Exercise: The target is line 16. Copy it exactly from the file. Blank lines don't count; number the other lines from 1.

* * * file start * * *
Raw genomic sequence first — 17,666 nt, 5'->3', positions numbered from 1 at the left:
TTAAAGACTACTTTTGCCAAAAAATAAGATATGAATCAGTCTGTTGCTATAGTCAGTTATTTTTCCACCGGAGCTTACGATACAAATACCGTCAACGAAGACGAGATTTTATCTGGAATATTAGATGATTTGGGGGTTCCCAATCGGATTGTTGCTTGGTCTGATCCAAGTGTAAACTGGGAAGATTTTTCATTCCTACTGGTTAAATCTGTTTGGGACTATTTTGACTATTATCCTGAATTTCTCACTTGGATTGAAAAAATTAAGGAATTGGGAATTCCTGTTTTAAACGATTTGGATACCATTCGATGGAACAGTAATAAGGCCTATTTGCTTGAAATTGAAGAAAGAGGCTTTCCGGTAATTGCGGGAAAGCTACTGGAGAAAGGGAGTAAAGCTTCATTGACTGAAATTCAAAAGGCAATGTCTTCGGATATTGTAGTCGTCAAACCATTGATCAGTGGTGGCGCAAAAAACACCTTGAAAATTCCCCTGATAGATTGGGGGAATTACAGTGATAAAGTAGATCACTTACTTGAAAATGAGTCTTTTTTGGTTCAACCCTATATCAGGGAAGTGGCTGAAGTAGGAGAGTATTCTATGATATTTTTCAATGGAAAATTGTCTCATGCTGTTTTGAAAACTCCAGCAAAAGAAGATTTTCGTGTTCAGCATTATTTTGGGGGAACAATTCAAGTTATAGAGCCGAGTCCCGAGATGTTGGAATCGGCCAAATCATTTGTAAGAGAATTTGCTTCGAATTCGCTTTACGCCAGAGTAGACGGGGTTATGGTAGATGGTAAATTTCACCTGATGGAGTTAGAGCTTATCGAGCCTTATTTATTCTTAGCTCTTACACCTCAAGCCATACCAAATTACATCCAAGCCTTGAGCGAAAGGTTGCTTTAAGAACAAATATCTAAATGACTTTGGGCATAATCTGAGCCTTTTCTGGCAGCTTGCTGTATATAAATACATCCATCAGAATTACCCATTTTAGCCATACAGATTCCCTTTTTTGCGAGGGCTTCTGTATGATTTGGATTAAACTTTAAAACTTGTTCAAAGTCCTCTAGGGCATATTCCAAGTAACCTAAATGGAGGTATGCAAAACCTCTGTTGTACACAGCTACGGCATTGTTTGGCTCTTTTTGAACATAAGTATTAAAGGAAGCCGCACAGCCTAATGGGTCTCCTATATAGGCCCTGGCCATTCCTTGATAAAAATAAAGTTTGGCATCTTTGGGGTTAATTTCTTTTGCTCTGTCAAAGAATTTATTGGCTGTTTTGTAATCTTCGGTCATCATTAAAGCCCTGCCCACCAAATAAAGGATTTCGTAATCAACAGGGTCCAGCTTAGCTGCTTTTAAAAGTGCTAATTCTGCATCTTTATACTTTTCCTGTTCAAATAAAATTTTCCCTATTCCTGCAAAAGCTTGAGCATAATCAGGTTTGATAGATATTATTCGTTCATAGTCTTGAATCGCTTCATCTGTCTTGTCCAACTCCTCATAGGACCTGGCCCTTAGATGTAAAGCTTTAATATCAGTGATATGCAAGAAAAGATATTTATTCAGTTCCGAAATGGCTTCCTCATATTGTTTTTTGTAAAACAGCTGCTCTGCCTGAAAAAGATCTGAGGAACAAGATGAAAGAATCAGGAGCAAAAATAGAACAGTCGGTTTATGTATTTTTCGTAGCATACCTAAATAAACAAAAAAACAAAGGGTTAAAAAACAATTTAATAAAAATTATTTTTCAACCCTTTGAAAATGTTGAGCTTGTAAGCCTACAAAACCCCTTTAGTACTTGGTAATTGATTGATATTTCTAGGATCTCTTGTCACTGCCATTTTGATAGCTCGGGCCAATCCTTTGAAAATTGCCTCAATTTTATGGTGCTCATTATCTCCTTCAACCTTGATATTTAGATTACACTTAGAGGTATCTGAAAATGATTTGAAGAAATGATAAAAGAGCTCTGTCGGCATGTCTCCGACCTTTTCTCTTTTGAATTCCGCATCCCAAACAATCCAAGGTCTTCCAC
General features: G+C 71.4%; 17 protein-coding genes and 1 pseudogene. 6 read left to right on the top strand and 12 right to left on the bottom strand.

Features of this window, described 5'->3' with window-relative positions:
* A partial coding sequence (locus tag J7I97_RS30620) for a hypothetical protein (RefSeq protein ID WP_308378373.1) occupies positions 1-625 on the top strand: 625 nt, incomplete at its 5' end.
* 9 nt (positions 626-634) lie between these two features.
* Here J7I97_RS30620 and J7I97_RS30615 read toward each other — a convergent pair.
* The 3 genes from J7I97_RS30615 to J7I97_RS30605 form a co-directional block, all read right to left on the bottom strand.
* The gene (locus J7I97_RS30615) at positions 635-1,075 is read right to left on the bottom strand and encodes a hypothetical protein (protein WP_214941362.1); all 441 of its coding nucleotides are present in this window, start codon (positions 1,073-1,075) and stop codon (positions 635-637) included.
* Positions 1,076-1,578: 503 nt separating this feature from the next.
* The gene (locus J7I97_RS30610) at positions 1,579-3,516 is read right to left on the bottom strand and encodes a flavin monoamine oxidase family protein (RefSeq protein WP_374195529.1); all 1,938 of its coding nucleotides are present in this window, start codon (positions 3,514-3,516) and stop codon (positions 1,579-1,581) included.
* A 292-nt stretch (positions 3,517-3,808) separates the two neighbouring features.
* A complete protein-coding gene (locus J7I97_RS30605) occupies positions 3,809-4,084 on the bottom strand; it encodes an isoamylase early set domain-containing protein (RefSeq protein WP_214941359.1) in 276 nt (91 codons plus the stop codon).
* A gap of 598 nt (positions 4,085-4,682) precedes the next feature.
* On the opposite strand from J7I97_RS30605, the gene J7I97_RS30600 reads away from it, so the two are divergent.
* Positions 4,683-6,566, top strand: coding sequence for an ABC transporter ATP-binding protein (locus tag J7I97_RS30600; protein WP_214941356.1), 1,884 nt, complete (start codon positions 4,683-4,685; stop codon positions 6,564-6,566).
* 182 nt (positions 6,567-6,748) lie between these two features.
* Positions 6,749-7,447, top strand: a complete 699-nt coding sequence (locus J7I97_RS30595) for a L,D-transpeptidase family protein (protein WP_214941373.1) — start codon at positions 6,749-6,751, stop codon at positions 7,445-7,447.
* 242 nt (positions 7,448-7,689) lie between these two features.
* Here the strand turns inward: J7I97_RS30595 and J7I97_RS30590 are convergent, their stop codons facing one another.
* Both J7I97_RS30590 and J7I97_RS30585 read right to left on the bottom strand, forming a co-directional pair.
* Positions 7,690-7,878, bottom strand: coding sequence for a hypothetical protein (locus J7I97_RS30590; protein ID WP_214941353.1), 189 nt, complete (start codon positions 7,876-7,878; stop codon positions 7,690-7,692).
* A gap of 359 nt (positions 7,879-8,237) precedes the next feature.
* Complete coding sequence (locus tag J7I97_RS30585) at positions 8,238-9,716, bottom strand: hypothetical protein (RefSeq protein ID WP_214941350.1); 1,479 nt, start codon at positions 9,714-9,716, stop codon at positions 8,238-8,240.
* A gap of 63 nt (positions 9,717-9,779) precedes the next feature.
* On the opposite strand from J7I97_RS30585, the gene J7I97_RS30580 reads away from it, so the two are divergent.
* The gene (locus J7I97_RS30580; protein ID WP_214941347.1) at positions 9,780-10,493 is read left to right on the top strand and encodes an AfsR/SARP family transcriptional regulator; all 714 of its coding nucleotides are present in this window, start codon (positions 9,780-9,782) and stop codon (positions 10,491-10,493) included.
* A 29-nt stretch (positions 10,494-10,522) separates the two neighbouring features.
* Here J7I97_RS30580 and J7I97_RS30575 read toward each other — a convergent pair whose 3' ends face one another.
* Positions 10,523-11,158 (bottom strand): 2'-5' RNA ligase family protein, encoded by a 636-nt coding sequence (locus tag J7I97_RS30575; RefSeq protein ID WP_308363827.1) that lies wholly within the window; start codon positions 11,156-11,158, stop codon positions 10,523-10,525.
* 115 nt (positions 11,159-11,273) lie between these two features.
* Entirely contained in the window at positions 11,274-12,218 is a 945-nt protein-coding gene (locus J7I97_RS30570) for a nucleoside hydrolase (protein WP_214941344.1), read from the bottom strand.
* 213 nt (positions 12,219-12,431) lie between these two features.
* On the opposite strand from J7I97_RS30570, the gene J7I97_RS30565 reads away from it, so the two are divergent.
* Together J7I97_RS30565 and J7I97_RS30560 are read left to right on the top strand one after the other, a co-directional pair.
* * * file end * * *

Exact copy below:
* Positions 4,683-6,566, top strand: coding sequence for an ABC transporter ATP-binding protein (locus tag J7I97_RS30600; protein WP_214941356.1), 1,884 nt, complete (start codon positions 4,683-4,685; stop codon positions 6,564-6,566).